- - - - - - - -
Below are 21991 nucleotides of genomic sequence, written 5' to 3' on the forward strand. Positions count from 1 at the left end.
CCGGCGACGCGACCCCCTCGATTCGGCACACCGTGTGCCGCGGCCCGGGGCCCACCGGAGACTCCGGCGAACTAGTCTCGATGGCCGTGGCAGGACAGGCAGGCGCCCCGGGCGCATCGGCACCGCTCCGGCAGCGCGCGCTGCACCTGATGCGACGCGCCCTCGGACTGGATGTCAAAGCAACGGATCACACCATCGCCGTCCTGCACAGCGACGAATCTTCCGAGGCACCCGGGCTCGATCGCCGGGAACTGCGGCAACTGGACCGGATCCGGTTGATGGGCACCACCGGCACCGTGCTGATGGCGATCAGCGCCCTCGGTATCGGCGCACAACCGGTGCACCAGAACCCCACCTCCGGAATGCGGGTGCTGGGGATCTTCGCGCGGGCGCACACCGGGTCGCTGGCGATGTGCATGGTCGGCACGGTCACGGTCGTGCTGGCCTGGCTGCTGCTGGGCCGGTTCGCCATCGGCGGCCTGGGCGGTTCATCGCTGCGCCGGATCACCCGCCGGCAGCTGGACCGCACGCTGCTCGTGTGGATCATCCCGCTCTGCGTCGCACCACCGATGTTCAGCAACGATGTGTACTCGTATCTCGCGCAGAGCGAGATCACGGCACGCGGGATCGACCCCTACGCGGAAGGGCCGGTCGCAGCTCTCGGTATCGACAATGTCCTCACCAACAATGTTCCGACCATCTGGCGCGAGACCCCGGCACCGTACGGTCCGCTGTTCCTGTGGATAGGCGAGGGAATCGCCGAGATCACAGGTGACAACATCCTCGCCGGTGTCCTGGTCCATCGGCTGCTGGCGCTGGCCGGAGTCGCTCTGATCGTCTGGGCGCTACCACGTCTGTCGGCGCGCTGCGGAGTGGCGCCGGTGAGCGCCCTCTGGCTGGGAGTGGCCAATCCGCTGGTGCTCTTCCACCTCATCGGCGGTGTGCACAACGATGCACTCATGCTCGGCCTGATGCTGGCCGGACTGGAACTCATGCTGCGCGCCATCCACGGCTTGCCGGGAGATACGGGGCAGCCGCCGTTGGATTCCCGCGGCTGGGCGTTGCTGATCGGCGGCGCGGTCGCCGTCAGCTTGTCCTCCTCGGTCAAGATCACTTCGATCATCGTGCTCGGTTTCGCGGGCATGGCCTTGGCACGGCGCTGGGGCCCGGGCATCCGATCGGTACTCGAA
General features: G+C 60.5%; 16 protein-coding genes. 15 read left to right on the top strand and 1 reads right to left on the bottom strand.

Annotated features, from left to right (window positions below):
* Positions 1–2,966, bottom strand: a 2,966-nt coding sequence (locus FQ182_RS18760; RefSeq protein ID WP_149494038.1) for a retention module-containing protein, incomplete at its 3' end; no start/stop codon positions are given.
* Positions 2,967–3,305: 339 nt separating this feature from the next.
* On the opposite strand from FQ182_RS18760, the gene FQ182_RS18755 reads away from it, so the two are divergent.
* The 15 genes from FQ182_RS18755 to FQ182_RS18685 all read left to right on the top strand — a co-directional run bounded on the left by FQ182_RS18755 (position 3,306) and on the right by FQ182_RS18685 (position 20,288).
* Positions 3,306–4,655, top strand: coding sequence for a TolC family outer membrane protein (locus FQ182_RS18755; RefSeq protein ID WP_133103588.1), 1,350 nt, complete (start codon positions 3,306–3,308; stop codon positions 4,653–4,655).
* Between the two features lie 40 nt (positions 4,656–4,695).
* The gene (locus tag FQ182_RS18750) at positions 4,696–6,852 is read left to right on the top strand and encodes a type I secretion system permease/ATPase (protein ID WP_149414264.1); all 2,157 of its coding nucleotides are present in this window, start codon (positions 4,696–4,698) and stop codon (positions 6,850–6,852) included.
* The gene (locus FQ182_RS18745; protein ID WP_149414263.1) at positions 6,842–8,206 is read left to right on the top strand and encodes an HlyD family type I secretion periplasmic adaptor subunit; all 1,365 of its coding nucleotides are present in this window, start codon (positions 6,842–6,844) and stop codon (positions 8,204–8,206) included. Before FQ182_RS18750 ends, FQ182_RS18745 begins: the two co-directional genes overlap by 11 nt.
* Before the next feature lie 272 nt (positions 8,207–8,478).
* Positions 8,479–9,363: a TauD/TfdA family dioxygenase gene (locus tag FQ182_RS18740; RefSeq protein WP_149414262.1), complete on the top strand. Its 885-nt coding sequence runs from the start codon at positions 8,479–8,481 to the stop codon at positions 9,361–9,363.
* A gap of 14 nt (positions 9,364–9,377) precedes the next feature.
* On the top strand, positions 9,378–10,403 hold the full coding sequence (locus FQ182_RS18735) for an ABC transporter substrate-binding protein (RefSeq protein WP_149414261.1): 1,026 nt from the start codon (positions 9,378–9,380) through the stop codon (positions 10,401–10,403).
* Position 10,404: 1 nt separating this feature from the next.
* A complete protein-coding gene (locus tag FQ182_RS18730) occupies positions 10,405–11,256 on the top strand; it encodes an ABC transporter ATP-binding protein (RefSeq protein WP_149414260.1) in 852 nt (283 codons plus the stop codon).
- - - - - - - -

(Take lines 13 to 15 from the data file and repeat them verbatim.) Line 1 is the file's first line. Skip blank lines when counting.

* Before the next feature lie 272 nt (positions 8,207–8,478).
* Positions 8,479–9,363: a TauD/TfdA family dioxygenase gene (locus tag FQ182_RS18740; RefSeq protein WP_149414262.1), complete on the top strand. Its 885-nt coding sequence runs from the start codon at positions 8,479–8,481 to the stop codon at positions 9,361–9,363.
* A gap of 14 nt (positions 9,364–9,377) precedes the next feature.